Twenty-four years ago, the Democrats were a party in trouble. They had just lost their third consecutive presidential election, and the prospects for the future looked bleak. In response, William Galston and Elaine Kamarck wrote one of the most important political white papers of our time: “The Politics of Evasion,” an essay that diagnosed the party’s ills and urged the Democrats to change course. Their advice was controversial, but it was heeded by some important people—including one Bill Clinton. In our current issue, Galston and Kamarck revisit that landmark paper and find that it still holds valuable lessons for a party lost in the wilderness—this time, the Republicans.
Also in the issue: Andrew Weiss of the Carnegie Endowment for International Peace takes a look at our deteriorating relationship with Russia. Richard V. Reeves, Isabel Sawhill, and Kimberly Howard of the Brookings Institution call on progressives to begin paying attention to the “parenting gap.” Henry Farrell of George Washington University explores the world of technology intellectuals. And Bruce Raynor and Andy Stern rebut Rich Yeselson’s “Fortress Unionism” essay from the previous issue.
In the books section, we have Joan Walsh on George Packer’s take on American decline; Seyla Benhabib on the late Albert O. Hirschman; J.J. Goldberg on Daniel Jonah Goldhagen’s new book on anti-Semitism; Meg Jacobs on the history and politics of austerity; and Diana Wueger on the continuing debate over guns.
For three decades, progressives have reviled supply-side economics without ever offering a powerful alternate theory. In this issue of Democracy, we do just that. We argue that the time is ripe for progressives to take up “middle-out economics” as the definitive retort to trickle-down economics. Middle-out economics contends that prosperity doesn’t trickle down from the top, but flows in a virtuous cycle from the middle out.
In our centerpiece symposium, we invited Eric Liu and Nick Hanauer, Neera Tanden, Eric Beinhocker, Bruce Bartlett, Mona Sutphen, and Heather Boushey, among others, to lay out the middle-out agenda.
Also in the issue: Rich Yeselson, a veteran of the labor movement, calls for a new approach for unions. Jason Bordoff, fresh off a stint as an adviser to President Obama, presents a comprehensive plan to revamp and modernize our energy infrastructure. Author and journalist Timothy Noah takes on Jonathan Haidt’s contention from our previous issue that economic issues are now just another theater in the culture war.
Elsewhere: Marc Lynch on the Muslim Brotherhood. Chrystia Freeland on how our corporate elites have changed. James Mann on Hillary Clinton’s stint as secretary of state. Kareem U. Crayton on the New South. And Jordan Michael Smith on Vital Center liberalism.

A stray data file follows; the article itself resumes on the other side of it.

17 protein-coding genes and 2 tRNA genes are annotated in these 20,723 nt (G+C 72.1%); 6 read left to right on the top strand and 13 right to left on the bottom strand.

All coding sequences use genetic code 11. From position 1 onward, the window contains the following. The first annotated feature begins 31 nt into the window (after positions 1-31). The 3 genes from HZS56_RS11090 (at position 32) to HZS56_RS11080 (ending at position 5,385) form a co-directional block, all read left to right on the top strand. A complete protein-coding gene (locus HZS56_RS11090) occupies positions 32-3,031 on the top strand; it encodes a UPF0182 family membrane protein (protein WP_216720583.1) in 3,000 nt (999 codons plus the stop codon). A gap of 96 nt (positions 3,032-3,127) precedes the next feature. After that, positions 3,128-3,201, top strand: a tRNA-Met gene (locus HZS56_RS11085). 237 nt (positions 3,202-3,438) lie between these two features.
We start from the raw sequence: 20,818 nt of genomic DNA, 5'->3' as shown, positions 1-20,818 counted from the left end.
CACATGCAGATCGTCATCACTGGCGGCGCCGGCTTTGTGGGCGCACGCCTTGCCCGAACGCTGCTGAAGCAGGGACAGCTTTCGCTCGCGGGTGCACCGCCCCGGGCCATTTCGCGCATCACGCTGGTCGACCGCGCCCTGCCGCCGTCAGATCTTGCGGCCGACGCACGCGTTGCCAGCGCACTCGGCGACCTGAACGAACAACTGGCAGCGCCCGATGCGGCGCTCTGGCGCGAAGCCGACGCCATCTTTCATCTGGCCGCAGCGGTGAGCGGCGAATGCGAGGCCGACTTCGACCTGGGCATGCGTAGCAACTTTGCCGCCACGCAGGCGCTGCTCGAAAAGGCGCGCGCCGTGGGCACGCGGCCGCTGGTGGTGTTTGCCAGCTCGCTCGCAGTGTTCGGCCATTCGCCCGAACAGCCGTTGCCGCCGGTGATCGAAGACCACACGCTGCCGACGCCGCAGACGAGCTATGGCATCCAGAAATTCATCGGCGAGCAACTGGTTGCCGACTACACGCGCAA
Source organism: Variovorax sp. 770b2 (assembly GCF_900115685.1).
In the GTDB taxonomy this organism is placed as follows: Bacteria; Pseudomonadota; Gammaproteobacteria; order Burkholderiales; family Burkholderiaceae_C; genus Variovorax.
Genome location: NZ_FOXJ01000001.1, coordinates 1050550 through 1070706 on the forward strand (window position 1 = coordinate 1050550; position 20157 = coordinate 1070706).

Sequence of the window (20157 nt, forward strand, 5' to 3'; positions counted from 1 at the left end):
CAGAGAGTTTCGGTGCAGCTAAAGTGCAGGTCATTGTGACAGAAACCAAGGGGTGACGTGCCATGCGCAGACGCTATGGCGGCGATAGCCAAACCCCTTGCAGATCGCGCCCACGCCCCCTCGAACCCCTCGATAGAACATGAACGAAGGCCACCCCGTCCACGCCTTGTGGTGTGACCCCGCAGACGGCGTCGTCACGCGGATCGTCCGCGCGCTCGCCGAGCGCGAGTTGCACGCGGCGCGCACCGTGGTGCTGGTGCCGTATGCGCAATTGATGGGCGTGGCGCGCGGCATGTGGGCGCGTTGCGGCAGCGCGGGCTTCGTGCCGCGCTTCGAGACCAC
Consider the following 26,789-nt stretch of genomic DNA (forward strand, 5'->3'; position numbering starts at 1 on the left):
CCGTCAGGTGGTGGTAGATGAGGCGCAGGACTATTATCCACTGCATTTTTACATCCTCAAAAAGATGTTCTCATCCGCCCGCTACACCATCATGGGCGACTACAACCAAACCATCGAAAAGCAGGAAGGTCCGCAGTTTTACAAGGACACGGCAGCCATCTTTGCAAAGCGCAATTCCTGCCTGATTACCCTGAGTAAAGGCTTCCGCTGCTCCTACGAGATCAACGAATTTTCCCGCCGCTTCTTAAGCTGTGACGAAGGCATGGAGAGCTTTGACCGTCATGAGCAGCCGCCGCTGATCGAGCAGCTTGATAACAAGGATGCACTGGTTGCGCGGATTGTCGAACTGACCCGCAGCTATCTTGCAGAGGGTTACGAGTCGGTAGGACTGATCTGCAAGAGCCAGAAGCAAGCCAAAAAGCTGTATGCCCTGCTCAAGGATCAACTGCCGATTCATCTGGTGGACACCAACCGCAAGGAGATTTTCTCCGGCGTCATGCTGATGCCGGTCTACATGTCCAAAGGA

We dedicate this issue of Democracy to the issue of voting rights. How can progressives fight back against the new voter-suppression movement? And what positive agenda can we put forward to expand and strengthen the franchise? We invited Jonathan Soros, Mark Schmitt, Michael Waldman, Heather Gerken, Tova Wang, and Jeff Hauser to offer some new ideas.
Also in the issue: the esteemed social psychologist Jonathan Haidt takes a look at how and why Democrats and Republicans define fairness differently. Mark Kleiman of UCLA offers a definitive essay on what a smart, progressive crime policy should look like. And Michael Wahid Hanna scans the Middle Eastern landscape and assesses where the region is and where it’s going.
Elsewhere: Bill Burton on campaign-finance reality. Jane Mayer on our post-9/11 terror courts. Brad DeLong on the conservative hatred of the 47 percent. Daron Acemoglu and James Robinson on what primitive societies have to teach us. David Blight on the 150th anniversary of the Emancipation Proclamation. And Thomas Sugrue on the false dawn in Detroit.
We dedicate this issue of Democracy to the hope that Big Money can be stopped and that our politics can be changed—and we offer some original and specific ways to do it. Some of the best thinkers in the reform movement—Russ Feingold, Bill Moyers, Jacob Hacker, and Trevor Potter, among others—offer their best ideas on how to loosen Big Money’s grip on our politics.
Also in the issue: Barney Frank, who leaves Congress after more than three decades of distinguished service, writes about a historic shift: For the first time in memory, a Democrat ran for president calling for lower defense spending—and won. George S. Hawkins, head of D.C.’s water commission, has an important essay on the need to revamp the Clean Water Act. And Henry J. Aaron of the Brookings Institution offers his ideas on entitlement reforms progressives should be open to.
Elsewhere: Akhil Reed Amar on the absurd reasoning of Justice Scalia. Mary Dudziak on how international law has been twisted to serve American ends. Scott McLemee on what higher education should teach. Len Gutkin on the postwar novel and the Democratic Party.